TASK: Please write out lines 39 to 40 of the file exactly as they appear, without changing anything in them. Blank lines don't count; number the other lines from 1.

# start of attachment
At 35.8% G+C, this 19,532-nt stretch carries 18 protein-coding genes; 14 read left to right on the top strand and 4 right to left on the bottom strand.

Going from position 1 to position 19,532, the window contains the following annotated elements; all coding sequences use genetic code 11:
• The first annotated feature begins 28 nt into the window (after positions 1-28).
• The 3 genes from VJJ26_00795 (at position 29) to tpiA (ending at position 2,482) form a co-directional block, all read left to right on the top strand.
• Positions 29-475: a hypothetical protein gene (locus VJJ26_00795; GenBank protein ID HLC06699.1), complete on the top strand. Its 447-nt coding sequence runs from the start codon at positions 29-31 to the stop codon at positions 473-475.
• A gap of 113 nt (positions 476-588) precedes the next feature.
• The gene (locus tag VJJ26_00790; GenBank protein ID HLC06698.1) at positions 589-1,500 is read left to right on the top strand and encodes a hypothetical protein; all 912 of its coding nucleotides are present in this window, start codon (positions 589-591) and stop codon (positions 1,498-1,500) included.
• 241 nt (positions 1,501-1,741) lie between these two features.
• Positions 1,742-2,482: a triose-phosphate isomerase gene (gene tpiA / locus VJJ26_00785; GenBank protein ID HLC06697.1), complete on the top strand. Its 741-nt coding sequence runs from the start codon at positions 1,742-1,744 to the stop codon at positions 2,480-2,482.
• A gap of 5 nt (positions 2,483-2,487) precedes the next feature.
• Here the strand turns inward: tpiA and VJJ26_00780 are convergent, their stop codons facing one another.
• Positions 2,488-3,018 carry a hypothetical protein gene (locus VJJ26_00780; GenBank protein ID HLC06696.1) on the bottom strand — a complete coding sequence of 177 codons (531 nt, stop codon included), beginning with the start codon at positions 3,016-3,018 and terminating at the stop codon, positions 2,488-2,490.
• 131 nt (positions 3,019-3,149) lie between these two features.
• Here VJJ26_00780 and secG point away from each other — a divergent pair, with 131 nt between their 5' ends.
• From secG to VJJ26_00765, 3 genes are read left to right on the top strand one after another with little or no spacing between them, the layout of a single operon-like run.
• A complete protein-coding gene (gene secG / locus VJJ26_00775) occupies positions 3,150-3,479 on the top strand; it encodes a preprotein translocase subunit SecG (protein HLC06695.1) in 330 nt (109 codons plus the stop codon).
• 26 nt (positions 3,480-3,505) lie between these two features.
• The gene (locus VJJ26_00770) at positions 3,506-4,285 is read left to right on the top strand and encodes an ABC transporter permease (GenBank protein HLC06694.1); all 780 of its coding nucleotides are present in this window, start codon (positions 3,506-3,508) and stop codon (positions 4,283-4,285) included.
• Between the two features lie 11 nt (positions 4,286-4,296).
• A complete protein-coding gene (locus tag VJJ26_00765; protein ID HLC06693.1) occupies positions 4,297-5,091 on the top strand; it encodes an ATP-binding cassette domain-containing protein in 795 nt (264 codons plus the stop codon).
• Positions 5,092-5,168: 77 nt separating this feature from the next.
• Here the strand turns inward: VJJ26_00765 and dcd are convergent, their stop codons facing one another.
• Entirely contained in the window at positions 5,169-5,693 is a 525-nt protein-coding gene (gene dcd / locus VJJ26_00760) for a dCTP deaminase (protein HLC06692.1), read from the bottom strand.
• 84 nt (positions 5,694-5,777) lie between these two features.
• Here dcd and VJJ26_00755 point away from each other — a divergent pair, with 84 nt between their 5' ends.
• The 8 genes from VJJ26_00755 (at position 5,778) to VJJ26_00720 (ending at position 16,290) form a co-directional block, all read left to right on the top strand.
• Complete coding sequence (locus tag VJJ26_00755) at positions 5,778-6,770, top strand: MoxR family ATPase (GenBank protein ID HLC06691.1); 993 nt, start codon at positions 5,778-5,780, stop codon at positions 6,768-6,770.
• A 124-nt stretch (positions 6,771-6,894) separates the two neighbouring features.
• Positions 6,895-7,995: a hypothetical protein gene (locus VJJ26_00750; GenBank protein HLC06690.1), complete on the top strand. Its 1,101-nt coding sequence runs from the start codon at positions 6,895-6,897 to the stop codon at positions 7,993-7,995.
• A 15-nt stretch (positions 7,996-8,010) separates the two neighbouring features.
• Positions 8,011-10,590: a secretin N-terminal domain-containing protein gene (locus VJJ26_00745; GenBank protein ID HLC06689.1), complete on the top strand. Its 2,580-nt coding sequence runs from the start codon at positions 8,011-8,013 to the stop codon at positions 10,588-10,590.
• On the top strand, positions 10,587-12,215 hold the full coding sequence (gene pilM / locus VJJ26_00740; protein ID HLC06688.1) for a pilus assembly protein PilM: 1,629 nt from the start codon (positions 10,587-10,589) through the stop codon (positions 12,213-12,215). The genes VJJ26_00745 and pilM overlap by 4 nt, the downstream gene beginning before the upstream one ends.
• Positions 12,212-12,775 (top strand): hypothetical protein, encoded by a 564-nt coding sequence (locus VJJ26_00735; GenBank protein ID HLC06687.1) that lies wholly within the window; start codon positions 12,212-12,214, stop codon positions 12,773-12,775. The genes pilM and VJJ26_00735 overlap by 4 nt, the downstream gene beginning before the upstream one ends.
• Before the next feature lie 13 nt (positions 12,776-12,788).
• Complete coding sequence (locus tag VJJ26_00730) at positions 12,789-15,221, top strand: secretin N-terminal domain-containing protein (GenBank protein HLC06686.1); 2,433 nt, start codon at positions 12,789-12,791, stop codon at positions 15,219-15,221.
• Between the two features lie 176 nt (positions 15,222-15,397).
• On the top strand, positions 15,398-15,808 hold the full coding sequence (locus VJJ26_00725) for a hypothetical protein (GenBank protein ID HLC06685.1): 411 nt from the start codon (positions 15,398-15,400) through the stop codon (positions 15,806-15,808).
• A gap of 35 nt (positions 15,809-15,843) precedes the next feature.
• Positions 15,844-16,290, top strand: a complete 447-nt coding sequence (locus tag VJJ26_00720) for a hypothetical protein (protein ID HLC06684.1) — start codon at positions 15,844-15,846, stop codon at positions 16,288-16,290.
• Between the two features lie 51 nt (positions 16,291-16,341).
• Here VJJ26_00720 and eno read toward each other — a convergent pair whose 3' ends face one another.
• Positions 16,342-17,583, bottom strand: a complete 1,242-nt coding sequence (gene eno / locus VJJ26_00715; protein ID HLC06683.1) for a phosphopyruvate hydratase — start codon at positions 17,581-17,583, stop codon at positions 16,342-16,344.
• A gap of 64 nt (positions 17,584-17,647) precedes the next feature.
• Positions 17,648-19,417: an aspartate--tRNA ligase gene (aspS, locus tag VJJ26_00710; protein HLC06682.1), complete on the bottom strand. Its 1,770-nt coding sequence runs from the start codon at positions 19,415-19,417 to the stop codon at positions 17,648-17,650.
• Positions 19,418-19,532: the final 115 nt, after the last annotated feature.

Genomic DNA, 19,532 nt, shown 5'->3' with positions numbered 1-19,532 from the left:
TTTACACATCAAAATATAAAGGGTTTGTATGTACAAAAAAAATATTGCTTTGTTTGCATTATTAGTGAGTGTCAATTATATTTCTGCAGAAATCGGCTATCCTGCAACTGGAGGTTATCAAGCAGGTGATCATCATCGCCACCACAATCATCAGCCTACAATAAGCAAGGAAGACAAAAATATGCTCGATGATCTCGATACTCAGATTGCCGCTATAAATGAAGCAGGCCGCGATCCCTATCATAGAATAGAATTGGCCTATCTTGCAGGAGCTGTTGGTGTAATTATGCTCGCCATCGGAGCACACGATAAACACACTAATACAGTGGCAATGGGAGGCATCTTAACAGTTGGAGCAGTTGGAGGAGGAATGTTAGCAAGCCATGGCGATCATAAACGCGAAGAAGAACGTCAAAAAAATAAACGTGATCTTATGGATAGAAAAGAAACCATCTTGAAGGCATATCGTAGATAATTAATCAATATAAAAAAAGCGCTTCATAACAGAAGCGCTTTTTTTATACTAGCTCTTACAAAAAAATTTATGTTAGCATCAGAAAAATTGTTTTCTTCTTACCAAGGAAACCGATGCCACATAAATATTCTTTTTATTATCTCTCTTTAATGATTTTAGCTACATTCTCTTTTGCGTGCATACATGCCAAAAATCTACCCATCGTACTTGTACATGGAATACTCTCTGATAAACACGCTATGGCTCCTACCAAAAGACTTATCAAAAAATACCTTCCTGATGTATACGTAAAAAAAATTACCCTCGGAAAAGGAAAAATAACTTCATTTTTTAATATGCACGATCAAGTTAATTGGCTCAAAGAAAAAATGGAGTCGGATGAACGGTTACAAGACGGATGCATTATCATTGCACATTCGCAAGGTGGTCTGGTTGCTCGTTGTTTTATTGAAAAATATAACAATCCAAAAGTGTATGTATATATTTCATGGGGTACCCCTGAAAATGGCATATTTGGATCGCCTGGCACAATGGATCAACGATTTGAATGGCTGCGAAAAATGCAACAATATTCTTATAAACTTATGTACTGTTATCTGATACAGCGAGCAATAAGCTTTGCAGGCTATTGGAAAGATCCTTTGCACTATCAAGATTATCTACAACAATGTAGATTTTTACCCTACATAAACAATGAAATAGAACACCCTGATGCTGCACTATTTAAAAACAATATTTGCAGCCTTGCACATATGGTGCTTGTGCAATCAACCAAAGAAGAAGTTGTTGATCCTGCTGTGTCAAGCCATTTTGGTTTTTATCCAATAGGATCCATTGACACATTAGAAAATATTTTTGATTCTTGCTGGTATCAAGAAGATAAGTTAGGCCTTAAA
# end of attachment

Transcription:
• Positions 15,844-16,290, top strand: a complete 447-nt coding sequence (locus tag VJJ26_00720) for a hypothetical protein (protein ID HLC06684.1) — start codon at positions 15,844-15,846, stop codon at positions 16,288-16,290.
• Between the two features lie 51 nt (positions 16,291-16,341).